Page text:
This review originally published at lwlies.com
In 1990, following the re-release of the newly restored 1962 cut of Lawrence of Arabia, the American Film Institute presented David Lean with its Lifetime Achievement Award. The award itself was presented by Steven Spielberg, who in his presentation speech spoke generously of the formative influence of Lean’s late-period epics on his own filmmaking career, citing Robert Bolt’s screenplay as, “The best ever written”. Whether we share Spielberg’s sentiments or simply choose to forgive an hyperbolic attempt at rehabilitating a major filmmaking talent, seemingly more susceptible to the undulations of critical favour than most, it’s interesting to note that the single line of dialogue upon which this monolithic pillar of cinema ultimately hinges is attributable to its director rather than Bolt.
It’s Lean himself who at the last minute dubbed the part of the serviceman calling out to Lawrence as he finally reaches the Suez Canal following a near-fatal desert crossing. We see the bizarre juxtaposition of a ship seeming to cross the desert on the horizon, hearing the soldier repeat from afar, “Who are you?”, the defining question in a film that paints an intimate portrait of psychological tragedy on one of the grandest canvasses in the history of cinema.
Of all the miracles readily apparent on screen; from Freddie Young’s cinematography to John Box’s dressing of the mirage sequence, or Peter O’Toole dancing in the sunlight aboard the crashed train (shot by Andre de Toth and Nic Roeg’s 2nd Unit) as Maurice Jarre’s score swells; from Lean’s single-shot orchestration of the raid on Aqaba to the visual onomatopoeia of cinema’s most breathtaking ‘match’ cut (sorry, Stanley); perhaps the greatest is that it even made it there in the first place. T. E. Lawrence was vehemently opposed to the idea of anyone adapting his autobiography Seven Pillars of Wisdom for the screen, telling the writer Robert Graves in 1935 that, “I loathe the notion of being celluloided. My rare visits to cinema always deepen in me a sense of their superficial falsity… vulgarity, I would have said, only I like the vulgarity that means common man, and the badness of films seems to me like an edited and below-the-belt speciousness.”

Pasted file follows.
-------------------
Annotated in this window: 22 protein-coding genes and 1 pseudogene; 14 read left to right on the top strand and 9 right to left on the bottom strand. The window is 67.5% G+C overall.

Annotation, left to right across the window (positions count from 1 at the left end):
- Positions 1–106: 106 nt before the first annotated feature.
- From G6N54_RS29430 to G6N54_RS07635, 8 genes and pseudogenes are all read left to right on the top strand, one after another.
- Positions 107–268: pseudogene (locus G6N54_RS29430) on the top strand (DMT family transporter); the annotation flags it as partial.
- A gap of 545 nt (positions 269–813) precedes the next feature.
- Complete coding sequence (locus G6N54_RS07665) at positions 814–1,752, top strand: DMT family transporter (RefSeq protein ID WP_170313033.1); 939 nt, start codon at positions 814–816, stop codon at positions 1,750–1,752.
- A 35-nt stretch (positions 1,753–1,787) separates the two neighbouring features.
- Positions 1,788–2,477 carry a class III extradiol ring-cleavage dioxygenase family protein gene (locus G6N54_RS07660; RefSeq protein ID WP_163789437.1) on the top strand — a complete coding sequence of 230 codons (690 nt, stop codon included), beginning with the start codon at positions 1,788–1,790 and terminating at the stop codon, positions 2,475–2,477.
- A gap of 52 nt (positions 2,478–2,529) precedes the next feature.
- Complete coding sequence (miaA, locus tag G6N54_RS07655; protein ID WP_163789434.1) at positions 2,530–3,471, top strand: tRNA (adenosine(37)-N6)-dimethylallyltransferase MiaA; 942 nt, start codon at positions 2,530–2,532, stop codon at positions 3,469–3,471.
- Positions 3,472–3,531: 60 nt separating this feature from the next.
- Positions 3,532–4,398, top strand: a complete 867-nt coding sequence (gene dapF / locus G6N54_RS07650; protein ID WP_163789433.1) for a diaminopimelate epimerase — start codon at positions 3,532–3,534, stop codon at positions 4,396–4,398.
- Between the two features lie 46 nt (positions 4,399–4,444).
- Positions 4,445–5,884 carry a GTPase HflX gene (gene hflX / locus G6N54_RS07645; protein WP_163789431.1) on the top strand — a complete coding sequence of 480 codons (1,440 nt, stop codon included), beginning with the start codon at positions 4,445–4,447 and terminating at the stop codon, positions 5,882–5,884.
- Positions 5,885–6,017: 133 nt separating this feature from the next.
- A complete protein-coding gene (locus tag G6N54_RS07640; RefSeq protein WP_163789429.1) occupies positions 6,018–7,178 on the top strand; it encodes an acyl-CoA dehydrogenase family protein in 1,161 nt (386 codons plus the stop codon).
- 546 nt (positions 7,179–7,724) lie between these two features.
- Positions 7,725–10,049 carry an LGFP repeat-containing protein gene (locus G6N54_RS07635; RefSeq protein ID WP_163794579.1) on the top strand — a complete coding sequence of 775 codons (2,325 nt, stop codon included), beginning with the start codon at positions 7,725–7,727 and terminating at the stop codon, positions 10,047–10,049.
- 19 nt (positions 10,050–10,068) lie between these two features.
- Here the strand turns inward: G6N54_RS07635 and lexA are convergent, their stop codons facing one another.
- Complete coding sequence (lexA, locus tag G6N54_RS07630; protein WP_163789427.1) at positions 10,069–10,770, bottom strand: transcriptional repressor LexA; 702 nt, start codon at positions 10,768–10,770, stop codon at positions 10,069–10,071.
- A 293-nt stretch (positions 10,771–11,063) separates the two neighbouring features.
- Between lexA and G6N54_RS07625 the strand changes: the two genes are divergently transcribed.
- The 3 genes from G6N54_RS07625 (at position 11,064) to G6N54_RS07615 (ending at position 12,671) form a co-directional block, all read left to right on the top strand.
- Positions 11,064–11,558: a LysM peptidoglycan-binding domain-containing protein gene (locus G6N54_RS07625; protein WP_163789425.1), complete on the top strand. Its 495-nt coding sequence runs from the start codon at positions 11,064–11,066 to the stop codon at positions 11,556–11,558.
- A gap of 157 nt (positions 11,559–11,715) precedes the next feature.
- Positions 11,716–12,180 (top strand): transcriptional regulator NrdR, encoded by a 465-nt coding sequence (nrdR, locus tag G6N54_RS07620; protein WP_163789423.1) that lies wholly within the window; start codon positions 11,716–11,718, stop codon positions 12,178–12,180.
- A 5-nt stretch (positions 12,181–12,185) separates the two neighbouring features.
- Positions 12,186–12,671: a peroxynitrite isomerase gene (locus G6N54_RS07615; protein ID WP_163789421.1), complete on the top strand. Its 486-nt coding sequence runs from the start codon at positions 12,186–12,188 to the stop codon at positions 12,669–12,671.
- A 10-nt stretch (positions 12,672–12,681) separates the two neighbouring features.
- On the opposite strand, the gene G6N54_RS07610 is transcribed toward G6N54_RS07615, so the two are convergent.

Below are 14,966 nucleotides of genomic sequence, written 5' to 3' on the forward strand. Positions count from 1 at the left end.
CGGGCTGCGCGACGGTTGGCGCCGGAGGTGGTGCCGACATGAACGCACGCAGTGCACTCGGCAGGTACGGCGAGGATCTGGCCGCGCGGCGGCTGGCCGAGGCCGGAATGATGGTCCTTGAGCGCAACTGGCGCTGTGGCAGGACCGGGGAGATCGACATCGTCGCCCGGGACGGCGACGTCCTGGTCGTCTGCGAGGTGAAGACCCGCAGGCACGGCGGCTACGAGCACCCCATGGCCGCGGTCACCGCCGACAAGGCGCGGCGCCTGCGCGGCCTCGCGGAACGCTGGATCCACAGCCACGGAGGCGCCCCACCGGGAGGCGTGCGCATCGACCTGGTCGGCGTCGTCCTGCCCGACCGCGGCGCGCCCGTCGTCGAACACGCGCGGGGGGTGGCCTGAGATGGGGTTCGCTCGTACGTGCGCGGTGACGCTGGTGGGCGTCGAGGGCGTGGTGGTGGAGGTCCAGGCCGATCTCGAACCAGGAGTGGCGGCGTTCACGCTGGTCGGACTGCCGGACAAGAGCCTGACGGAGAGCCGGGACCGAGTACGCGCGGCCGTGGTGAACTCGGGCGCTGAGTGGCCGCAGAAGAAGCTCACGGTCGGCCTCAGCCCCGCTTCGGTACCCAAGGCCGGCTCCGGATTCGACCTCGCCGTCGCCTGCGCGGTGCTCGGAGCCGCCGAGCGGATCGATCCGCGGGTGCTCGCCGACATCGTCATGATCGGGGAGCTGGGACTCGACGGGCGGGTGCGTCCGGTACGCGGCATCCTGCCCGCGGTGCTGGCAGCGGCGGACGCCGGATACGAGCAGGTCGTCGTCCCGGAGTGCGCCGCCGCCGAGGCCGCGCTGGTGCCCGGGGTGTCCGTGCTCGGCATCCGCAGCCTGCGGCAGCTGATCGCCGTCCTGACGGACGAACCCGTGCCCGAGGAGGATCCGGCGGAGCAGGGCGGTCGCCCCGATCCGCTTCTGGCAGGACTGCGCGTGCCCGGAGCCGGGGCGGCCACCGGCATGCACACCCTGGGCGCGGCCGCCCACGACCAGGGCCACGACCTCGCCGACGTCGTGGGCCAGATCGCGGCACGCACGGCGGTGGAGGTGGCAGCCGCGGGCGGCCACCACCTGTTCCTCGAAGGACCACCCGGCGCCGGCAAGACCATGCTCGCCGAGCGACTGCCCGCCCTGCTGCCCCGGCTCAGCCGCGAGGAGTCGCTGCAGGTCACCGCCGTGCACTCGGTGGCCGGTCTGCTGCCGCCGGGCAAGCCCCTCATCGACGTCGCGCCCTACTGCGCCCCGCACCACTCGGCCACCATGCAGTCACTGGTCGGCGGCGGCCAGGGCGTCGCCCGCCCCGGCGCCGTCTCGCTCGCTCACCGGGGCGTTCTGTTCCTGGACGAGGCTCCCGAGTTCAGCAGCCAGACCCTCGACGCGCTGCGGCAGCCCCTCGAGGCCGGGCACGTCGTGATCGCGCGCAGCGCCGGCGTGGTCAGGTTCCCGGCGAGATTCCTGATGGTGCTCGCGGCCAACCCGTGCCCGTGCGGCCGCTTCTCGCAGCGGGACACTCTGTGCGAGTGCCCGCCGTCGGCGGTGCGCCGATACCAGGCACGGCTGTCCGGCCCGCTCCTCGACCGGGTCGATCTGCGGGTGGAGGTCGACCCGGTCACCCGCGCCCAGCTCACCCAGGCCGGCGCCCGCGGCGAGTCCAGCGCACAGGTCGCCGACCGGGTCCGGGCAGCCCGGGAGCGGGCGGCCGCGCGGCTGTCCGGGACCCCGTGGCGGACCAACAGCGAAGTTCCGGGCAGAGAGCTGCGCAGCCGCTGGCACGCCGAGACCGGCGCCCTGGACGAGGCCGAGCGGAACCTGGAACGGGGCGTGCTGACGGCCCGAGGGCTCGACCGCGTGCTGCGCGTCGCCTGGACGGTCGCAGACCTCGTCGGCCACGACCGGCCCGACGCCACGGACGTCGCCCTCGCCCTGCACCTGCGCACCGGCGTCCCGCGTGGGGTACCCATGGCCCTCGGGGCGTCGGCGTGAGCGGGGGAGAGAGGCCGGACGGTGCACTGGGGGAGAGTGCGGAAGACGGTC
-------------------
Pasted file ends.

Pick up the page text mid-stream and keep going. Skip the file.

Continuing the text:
Yet the legend of Lawrence of Arabia was one borne out of cinema, an heroic enigma that grew in public consciousness less from literary autobiography than from the travelling newsreel roadshows and lectures of Lowell Thomas, one of the few war correspondents with direct access to Lawrence, treading a path that had similarly mythologised figures of the Wild West on the other side of the Atlantic. By the time Sam Spiegel acquired the rights from the estate trustees in 1959, the story of Lawrence of Arabia had already become the stuff of schoolboy legend, cemented through various stage and biographical investigations (Lean’s own Prince Feisal, Alec Guinness, had even played the title role in Terence Rattigan’s Ross in the West End). Many valiant but frustrated attempts were made by previous rights-holder, Alexander Korda to bring Lawrence’s story to the screen throughout the 1930s and 40s, but myriad factors from script disapproval to international relations at the outbreak of war served to thwart them, leaving it to the propaganda machines of the Soviets (the 1930 film Visitor from Mecca) and Dr. Goebbels (Uprising in Damascus) to mount their own assaults on his legacy.
Lean and Bolt sought to demythologise Lawrence, to disavow any Kipling-esque, ‘Cowboys and Indians’ heroism for something that aspired to Shakespearean tragedy, happy to play fast and loose with historical veracity if it served their portrayal of a flawed, neurotic genius; a modern cinematic Hamlet. Theirs is no hagiography. If there’s one aspect that prevents Bolt’s outstanding screenplay from quite reaching the dizzying pedestal upon which Spielberg places it, it lies in its overstatement of Lawrence’s contradictions, the “no one ever knew him” assertion with which the film begins, building towards the answer, “least of all Lawrence himself”. Peter O’Toole’s performance never shies from Lawrence’s preening narcissism and arrogance - his barbarism, even - yet effects a remarkable counterbalance in his compassion and his emotional and strategic intelligence. T. E. Lawrence himself stipulated in an early contract that there should be no women in his screen story, and Lean obliges by keeping his alleged homosexuality close to the surface. Lawrence’s well-documented masochistic tendencies certainly leave the Deraa rape sequence open to performative interpretation.
Whoever T. E. Lawrence was, Lean’s masterpiece remains an interpretation of unparalleled ambition, it’s 313 day shoot lasting as long as the Arab Revolt itself. This new 4K restoration of the 227 minute Director’s Cut glistens in a way Lawrence of Arabia never has before, a concurrent Blu Ray release serving to mock even the most expansive home cinema set-up. It’s a film made for the cinema; a film, in fact, for which cinema itself was made, and there will be no more monumental, awe-inspiring big screen experience this year.